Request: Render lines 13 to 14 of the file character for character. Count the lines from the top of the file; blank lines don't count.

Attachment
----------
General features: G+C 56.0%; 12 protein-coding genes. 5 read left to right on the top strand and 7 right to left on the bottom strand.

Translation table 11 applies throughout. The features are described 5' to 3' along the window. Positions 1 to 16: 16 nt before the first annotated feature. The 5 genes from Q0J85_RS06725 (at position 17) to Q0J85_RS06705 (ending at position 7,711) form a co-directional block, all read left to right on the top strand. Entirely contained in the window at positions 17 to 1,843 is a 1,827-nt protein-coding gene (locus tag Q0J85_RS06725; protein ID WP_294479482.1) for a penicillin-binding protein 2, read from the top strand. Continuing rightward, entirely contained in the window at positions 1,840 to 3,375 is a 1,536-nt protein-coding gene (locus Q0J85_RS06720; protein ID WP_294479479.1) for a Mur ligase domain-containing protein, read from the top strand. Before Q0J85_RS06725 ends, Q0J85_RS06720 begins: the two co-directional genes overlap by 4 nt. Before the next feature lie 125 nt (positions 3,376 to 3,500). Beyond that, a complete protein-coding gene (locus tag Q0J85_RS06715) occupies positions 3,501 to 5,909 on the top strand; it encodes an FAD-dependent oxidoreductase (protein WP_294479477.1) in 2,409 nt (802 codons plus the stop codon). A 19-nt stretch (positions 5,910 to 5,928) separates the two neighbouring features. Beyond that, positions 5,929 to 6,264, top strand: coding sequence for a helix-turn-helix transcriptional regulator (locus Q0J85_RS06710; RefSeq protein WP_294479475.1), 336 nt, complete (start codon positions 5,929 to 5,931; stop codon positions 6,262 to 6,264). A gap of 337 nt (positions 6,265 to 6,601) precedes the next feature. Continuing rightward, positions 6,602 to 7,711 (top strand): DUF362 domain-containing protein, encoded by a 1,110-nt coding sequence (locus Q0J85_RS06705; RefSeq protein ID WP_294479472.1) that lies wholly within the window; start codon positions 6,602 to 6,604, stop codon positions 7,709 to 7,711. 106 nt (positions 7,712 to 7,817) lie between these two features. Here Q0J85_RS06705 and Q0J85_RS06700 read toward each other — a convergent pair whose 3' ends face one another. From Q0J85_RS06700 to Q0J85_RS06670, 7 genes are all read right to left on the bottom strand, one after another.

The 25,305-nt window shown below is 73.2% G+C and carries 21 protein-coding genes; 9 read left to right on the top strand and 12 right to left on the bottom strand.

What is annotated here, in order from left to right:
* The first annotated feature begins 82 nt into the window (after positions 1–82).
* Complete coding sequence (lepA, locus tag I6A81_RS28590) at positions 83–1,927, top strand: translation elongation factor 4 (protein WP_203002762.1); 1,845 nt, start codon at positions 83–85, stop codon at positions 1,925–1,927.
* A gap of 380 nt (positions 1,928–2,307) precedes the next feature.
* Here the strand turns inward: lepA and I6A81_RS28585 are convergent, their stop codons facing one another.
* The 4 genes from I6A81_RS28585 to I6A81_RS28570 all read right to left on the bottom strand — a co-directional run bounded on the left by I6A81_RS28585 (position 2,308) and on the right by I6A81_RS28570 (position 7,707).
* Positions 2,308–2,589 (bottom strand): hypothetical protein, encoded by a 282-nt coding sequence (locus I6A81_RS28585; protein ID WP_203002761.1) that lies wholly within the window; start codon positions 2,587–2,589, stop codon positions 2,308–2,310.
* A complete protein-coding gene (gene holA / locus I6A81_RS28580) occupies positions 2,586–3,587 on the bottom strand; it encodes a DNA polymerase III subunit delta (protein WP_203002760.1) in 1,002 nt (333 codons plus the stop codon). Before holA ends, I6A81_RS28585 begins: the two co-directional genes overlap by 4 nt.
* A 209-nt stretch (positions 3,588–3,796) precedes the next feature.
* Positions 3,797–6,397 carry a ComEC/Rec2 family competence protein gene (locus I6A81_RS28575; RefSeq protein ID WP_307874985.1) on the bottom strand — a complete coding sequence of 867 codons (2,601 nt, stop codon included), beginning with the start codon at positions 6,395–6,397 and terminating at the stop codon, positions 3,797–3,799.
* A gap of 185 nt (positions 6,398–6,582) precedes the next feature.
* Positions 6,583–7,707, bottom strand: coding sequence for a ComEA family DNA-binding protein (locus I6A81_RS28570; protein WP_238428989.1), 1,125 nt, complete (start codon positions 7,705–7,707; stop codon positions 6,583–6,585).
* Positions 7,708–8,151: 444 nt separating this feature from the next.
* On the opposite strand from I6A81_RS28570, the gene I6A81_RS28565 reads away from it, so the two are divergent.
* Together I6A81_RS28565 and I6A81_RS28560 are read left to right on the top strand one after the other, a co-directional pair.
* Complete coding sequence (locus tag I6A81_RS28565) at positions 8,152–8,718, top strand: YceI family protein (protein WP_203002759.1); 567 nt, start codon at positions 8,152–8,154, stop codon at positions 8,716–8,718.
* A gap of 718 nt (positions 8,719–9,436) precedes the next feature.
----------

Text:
* Positions 3,797–6,397 carry a ComEC/Rec2 family competence protein gene (locus I6A81_RS28575; RefSeq protein ID WP_307874985.1) on the bottom strand — a complete coding sequence of 867 codons (2,601 nt, stop codon included), beginning with the start codon at positions 6,395–6,397 and terminating at the stop codon, positions 3,797–3,799.
* A gap of 185 nt (positions 6,398–6,582) precedes the next feature.